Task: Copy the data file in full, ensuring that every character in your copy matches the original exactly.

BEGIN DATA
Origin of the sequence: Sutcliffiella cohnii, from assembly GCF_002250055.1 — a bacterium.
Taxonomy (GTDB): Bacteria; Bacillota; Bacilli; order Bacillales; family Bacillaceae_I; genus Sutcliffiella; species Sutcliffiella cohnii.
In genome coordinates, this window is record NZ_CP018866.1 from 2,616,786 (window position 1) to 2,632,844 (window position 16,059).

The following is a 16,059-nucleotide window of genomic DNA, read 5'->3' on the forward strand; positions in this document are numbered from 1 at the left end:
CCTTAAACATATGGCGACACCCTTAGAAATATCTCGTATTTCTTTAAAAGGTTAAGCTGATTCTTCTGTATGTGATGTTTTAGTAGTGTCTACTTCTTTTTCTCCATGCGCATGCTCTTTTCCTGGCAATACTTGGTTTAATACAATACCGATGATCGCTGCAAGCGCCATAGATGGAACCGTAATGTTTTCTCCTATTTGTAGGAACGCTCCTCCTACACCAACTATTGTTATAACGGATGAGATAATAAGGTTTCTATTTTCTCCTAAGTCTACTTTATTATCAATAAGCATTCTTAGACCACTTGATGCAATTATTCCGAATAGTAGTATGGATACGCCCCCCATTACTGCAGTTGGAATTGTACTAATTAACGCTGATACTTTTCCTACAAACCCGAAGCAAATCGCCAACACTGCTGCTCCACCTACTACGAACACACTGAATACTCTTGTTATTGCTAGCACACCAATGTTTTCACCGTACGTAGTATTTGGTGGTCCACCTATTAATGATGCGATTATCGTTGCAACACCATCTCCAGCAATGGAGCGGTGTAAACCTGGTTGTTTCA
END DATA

Origin of the sequence: Sutcliffiella cohnii, from assembly GCF_002250055.1 — a bacterium.
Taxonomy (GTDB): Bacteria; Bacillota; Bacilli; order Bacillales; family Bacillaceae_I; genus Sutcliffiella; species Sutcliffiella cohnii.
In genome coordinates, this window is record NZ_CP018866.1 from 2,616,786 (window position 1) to 2,632,844 (window position 16,059).

The following is a 16,059-nucleotide window of genomic DNA, read 5'->3' on the forward strand; positions in this document are numbered from 1 at the left end:
CCTTAAACATATGGCGACACCCTTAGAAATATCTCGTATTTCTTTAAAAGGTTAAGCTGATTCTTCTGTATGTGATGTTTTAGTAGTGTCTACTTCTTTTTCTCCATGCGCATGCTCTTTTCCTGGCAATACTTGGTTTAATACAATACCGATGATCGCTGCAAGCGCCATAGATGGAACCGTAATGTTTTCTCCTATTTGTAGGAACGCTCCTCCTACACCAACTATTGTTATAACGGATGAGATAATAAGGTTTCTATTTTCTCCTAAGTCTACTTTATTATCAATAAGCATTCTTAGACCACTTGATGCAATTATTCCGAATAGTAGTATGGATACGCCCCCCATTACTGCAGTTGGAATTGTACTAATTAACGCTGATACTTTTCCTACAAACCCGAAGCAAATCGCCAACACTGCTGCTCCACCTACTACGAACACACTGAATACTCTTGTTATTGCTAGCACACCAATGTTTTCACCGTACGTAGTATTTGGTGGTCCACCTATTAATGATGCGATTATCGTTGCAACACCATCTCCAGCAATGGAGCGGTGTAAACCTGGTTGTTTCA